I'll split the pictures among two separate posts today.

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I masked off the VIN tag, body plate (like new!) and the original factory blue that was exposed when the fenders were removed, using blue painter's tape with an overlay of aluminum foil (HVAC duct) tape. I wrote up and delivered a scope of work document for the blaster with pictures to protect these items and otherwise define the work. The painter also has a very specific scope of work document.

 

being in the software solutions business, Statements Of Work are critical for protecting both the craftsman and the customer. They also minimize surprises in cost.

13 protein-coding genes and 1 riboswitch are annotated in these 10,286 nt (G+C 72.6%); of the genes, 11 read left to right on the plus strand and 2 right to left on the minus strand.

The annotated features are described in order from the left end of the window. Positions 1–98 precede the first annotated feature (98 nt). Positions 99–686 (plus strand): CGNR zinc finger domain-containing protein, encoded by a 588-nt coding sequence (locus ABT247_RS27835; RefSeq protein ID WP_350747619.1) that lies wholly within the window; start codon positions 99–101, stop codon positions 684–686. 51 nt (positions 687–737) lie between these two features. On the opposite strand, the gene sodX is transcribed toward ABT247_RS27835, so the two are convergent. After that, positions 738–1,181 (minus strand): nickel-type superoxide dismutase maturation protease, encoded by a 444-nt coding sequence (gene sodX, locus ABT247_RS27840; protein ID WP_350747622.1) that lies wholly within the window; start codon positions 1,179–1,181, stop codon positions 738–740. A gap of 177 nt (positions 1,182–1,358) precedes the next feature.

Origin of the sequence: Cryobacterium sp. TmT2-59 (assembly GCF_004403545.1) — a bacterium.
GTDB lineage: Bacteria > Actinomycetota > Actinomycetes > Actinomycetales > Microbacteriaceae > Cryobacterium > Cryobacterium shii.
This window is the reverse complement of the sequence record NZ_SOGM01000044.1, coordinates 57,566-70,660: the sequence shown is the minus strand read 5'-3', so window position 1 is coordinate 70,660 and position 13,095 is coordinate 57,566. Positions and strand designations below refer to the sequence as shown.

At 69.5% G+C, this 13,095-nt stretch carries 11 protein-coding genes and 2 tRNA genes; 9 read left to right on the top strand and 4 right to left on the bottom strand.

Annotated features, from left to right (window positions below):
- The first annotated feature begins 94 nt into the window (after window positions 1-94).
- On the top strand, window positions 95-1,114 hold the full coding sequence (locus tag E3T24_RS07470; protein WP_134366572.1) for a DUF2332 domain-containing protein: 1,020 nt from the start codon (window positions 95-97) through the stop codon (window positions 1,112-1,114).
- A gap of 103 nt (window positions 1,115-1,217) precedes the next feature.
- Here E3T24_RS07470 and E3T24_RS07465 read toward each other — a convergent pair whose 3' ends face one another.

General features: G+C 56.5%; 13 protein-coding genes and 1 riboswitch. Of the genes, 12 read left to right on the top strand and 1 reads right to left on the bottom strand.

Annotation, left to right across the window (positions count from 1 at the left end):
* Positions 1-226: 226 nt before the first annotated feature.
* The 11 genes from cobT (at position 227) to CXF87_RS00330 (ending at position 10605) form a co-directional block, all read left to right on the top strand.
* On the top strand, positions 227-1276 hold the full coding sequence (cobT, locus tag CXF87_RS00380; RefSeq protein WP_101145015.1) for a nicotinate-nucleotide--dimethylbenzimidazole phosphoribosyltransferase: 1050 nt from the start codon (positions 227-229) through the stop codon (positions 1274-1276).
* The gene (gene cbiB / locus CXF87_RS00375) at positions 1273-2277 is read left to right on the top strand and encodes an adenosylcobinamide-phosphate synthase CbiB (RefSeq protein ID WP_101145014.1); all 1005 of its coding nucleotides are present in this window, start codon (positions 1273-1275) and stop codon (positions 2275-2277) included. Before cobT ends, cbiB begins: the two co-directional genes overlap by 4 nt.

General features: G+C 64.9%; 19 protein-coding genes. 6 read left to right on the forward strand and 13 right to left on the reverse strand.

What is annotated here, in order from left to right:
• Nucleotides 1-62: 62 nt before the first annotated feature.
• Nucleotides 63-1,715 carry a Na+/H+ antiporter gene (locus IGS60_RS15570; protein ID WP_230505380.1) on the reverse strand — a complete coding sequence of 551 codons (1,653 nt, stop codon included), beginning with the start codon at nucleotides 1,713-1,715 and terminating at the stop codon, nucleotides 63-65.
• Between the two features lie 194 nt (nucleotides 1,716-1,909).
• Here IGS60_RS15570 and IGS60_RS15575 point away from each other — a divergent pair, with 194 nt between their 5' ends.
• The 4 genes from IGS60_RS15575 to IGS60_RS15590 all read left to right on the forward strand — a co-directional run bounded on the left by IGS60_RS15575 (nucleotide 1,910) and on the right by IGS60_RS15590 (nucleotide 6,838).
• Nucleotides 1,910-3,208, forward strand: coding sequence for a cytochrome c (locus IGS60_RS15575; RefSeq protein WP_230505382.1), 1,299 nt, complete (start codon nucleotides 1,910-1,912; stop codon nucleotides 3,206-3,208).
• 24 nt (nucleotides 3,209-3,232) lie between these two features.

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The sand blaster called Friday to let me know they found body filler. It was lunchtime, so I drove there to see what they found. On the way I called Adam to ask what he wants done - keep it there or remove it. He wants it removed and wondered how old it was, since the older it is, the less stable. I called the previous owner who owned the truck since 1985 - it wasn't his work, so I told the sand blaster to remove it. The filler in the roof covered a crease; we don't know what's under the filler in the lower part of the quarter and the driver side quarter hadn't been done when I arrived. I expect to see the same thing on the driver side. However, the inside of both quarters is visible and there is no rust through. Since I cut the floor transversely to remove it, I needed an accurate measurement of the length of the bed while at the shop - 90 3/4". I have the old floor for a template and width measurements.